Wheat beers have a long history in this world. A popular staple of the European diet, and a grain that is readily available around the world, Wheat grain has been an important agricultural product to civilization. It’s pairing with yeast has created two different kinds of bread, solid and liquid, which have been a staple of many civilizations diets. Amphoras of beer have been archeologically recovered all over the world that provide evidence of it’s production since the age of the Sumerians, and in many cases wheat grain residue has been found. Beer is old, it’s best fresh, but in concept it has shared a symbioses with humanity. 

German wheat beers have been archeaologically dated as far back as 400 years ago, and we can presume that they were brewed long before that as well. Wheat, barley, and rye were a staple of the Bavarian crop region and were all used to brew different kinds of beer depending on their availability. As populations grew, the wheat and rye began to become more sparse and brewers came in conflict with bakers who needed the grains to make bread. The Reinhetsgebot, the Bavarian Purity Law of 1516, was signed into effect partially because of the lack of wheat grain available to bakers, and partially as a food safety law as some brewer’s were putting nasty and unsafe adjuncts into their beer. 

According to the Reinhetsgebot wheat beers should have completely been banned in Bavaria. Due to some political loopholes, a single brewery located near the Czech border was given the sole right to brew wheat beers, for a hefty fee. This right continued until the Duke who owned the brewery died without heir, leaving the brewery and the rights to brew wheat beer to a more powerful duke in Munich who took the opportunity and created a vast monopoloy of wheat beers. At one point, wheat beer was nearly one-third of Bavaria’s domestic revenue and helped fund the 30 year war between Catholic and Protestant Kings of Bavaria and Austria.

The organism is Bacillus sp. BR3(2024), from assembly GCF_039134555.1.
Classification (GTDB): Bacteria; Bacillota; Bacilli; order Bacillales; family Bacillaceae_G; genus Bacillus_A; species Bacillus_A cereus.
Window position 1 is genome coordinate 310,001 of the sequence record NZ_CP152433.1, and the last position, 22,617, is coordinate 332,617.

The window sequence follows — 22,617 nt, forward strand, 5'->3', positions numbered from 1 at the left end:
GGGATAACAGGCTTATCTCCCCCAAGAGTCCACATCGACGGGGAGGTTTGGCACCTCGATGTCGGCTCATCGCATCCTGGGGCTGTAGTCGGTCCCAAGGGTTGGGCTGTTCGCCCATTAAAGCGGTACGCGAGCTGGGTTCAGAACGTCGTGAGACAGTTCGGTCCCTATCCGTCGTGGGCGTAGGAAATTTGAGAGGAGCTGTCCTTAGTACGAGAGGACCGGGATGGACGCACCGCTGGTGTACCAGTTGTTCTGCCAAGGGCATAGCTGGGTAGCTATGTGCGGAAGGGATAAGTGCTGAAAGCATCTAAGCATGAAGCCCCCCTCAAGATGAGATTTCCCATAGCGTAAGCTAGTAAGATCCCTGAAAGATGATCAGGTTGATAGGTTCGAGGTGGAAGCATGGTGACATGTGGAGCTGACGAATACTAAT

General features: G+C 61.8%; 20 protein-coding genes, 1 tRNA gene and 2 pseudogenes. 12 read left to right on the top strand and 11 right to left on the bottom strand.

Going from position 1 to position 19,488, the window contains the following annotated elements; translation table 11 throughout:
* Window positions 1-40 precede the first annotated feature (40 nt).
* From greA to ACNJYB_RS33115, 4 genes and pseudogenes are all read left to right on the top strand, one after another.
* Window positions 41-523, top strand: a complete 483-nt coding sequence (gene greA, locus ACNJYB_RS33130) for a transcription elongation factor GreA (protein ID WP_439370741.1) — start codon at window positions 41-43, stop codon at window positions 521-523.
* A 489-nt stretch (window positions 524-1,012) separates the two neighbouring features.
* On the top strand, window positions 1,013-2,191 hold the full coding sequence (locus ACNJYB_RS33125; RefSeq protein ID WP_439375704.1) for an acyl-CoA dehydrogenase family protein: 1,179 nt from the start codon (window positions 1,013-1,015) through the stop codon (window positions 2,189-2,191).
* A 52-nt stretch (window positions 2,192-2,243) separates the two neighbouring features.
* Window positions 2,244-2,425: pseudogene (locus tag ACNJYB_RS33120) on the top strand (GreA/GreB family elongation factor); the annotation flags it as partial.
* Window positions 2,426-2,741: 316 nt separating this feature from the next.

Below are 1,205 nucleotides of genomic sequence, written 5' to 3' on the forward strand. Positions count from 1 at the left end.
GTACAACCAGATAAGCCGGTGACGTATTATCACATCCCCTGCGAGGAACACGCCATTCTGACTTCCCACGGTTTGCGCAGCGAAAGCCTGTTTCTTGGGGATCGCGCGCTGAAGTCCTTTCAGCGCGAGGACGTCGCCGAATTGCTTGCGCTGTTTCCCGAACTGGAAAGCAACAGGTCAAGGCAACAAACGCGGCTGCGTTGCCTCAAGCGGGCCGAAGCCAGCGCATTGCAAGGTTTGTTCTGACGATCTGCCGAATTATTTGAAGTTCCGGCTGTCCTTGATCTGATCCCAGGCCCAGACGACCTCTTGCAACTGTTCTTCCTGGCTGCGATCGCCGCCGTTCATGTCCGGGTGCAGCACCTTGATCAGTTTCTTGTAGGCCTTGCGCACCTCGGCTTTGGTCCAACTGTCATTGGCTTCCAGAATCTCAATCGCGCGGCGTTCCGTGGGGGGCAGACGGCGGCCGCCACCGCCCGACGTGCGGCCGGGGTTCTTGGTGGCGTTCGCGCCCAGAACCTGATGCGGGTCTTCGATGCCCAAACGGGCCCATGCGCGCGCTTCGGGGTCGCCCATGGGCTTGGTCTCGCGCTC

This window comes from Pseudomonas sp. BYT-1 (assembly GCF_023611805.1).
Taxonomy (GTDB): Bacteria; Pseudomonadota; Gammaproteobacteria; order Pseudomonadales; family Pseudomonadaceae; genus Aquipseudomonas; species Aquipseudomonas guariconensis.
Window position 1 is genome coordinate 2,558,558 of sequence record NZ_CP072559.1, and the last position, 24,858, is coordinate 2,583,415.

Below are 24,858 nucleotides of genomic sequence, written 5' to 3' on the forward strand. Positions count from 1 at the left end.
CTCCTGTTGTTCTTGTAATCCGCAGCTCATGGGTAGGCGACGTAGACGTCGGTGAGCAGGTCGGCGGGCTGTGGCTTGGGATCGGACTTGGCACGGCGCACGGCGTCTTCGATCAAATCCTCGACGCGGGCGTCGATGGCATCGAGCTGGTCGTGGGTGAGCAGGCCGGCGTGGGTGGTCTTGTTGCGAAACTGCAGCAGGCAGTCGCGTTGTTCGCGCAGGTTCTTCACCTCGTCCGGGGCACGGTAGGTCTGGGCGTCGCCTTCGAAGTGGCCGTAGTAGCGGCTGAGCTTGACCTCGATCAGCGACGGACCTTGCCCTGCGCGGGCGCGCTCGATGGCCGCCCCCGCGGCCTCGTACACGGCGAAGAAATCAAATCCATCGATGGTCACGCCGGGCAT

As with many of the older beer styles, the Wheat beer has had several rises and falls in popularity. It has had to fight with the rise of lagers, with the export of English and Scottish styles of beer, with World War restrictions on crops and taxation, and with the changes in popular consumer demand. Hefeweizen, as a distinct style, is a product of the last 200 years that has been very popular since the 1960’s. Hefewiezen is the combinatin of the words “yeast” and “wheat” to provide a very exact definition of what the beer is — yeast and wheat. It is hazy from the wheat’s large protein content and from a large amount of yeast remaining in suspension within the beer. This causes for the distinctive rock-foam head when hefeweizens are poured. Known for their distinctiveness in flavor, hefeweizen’s can have notes ranging from banana, clove, and fruit, to sour and bready. Definitely worth a look into. 








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Flavor Notes

Banana and clove are abundant in the aroma with a sturdy malty backbone. Cloudy in appearence, the hefeweizen is an interplay between the distinctness of the wheat malt and the spicey German yeast. A subtle bitterness helps to keep this beer bright and refreshing, perfect for Spring afternoons and new moons.


Red wheat, pilsner, Munich